The new 2021 iPad Pro lineup is a fascinating one. On the surface, they are quite familiar, but the 12.9-inch model sports the fancy mini-LED display that’s great for HDR videos. Both iPads, though, come with a big change: the M1 chip.

That’s the same processor found in the modern MacBook Air, 13-inch MacBook Pro, and the revamped 24-inch iMac. This means the iPad Pro is truly a computer alternative, since it is running a desktop chip.

However, while the power is certainly there for the iPad Pro to do amazing work, it is still limited, but not by the hardware. Let’s examine the issues.

The Power of M1

The 2018 iPad Pro was the most powerful tablet on the market when it was released, and even the modest 2020 refresh kept the iPad Pro well above the competition. Adding the M1 chip to the lineup only adds value to it. If you’re still on the fence about getting one, the M1 iPad Pro is the perfect one to jump in with.

Read more: Introducing the New M1 iPad Pro: Everything You Need to Know

That’s because the performance on the 2021 iPad Pro is insane. Apple claimed the M1 iPad Pro would be 50 percent faster than the 2020 model, which is a huge leap from one iteration to the next. The average of several tests from Geekbench found that the 2020 iPad Pro with an A12Z Bionic scored an average of 1,126 in single-core tests and 4,720 in multi-core tests.

For those unfamiliar with benchmark tests, they are a tool used to test the performance of a computing device (laptop, tablet, smartphone) and its chipset. The higher the score, the better the performance. It doesn’t precisely describe everyday experiences, but it gives you an idea of how powerful a device might be.

As for the M1 iPad Pro, similar tests found the device scored 1,718 on the single-core tests and a whopping 7,284 for multi-core. That’s not exactly 50 percent, but it’s pretty dang close and a tremendous boost in power.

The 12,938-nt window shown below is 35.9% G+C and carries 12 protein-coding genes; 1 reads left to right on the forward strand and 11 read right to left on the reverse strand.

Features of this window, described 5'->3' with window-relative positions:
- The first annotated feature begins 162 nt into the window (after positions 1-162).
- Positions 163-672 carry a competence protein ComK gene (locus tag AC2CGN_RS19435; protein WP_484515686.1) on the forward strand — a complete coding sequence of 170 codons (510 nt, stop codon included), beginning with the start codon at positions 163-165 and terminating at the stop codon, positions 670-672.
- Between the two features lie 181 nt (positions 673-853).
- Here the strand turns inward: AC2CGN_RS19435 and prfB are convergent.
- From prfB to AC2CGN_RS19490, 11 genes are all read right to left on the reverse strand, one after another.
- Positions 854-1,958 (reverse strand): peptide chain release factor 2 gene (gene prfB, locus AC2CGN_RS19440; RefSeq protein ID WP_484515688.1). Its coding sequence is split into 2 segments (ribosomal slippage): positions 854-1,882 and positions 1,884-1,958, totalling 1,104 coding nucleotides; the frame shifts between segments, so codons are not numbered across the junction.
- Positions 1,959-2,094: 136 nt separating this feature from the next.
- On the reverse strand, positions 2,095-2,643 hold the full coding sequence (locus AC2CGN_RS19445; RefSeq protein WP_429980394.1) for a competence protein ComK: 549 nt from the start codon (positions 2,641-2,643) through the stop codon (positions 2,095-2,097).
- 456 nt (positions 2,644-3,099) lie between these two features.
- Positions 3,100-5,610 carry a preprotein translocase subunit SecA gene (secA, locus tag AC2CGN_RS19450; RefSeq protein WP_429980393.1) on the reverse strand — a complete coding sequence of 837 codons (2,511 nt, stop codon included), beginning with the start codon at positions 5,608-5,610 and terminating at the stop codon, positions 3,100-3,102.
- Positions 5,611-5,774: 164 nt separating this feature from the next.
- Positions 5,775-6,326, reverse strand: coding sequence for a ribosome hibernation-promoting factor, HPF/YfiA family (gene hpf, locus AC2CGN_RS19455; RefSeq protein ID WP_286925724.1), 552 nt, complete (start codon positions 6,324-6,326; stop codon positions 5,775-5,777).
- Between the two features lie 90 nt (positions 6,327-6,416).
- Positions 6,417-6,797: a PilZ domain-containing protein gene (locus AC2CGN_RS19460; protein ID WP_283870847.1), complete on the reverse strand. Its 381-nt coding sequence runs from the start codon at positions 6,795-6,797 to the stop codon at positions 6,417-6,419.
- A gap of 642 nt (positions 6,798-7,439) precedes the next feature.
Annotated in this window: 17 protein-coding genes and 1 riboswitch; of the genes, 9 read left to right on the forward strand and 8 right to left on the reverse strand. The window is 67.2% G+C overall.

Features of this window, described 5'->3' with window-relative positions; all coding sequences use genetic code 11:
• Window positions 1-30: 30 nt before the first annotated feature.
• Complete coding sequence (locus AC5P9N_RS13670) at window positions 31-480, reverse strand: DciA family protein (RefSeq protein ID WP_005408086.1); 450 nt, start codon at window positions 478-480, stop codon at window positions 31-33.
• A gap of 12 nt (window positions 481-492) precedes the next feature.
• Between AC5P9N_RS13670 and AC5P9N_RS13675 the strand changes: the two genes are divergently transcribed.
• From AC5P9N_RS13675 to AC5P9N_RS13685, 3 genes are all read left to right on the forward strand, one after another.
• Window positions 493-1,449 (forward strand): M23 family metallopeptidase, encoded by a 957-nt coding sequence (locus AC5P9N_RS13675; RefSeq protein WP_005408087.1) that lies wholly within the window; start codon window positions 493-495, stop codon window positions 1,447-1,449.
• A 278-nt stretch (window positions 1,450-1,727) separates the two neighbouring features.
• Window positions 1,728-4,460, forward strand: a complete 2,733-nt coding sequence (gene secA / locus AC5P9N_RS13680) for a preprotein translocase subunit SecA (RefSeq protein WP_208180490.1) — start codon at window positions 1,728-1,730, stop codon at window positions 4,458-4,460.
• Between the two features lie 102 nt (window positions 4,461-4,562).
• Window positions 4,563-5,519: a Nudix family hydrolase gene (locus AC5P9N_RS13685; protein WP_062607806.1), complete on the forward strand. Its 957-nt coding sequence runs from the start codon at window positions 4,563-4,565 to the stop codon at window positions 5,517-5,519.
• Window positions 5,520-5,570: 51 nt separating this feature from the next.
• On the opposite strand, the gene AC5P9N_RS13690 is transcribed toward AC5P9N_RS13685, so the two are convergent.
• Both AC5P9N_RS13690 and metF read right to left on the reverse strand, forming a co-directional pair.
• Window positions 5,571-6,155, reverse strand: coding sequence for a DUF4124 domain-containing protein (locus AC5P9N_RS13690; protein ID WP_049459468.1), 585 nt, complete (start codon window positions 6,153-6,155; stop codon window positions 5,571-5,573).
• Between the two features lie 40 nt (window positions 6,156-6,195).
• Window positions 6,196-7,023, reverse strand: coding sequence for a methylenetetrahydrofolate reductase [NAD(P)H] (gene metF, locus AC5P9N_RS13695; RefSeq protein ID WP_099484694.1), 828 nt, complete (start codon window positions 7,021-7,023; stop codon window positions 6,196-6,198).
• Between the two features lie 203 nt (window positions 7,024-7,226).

That means the M1 iPad Pro is a productivity powerhouse and is still hands-down the most powerful tablet on the market. It even beats out most traditional computers as well. However, power isn’t everything, especially when you can’t use it to its full potential.

Too Much Power?

The 2020 iPad Pro is a powerful and capable tablet, and you would be hard-pressed to find a single app that pushed it to the limit. Since Apple develops both the hardware and software for its products, the company can optimize them perfectly. On the other hand, competitors lack the time and resources to do this, since they work with other suppliers.

Apple also puts limitations on developers. The iPad Pro 2020 model has 6GB of RAM, yet Apple caps developers at 5GB of RAM to run their apps, according to a developer on the Procreate forums.

This may be frustrating to some developers, but it is a reliable way to ensure the iPad never crashes because of a single app. Users may notice some hiccups running multiple resource-intensive apps at once, but rarely would they experience something like a full-blown crash.

But now that the 2021 iPad Pro M1 models come with up to 16GB of RAM, what can you expect? What will be so demanding on these new iPads that it requires nearly three times more memory?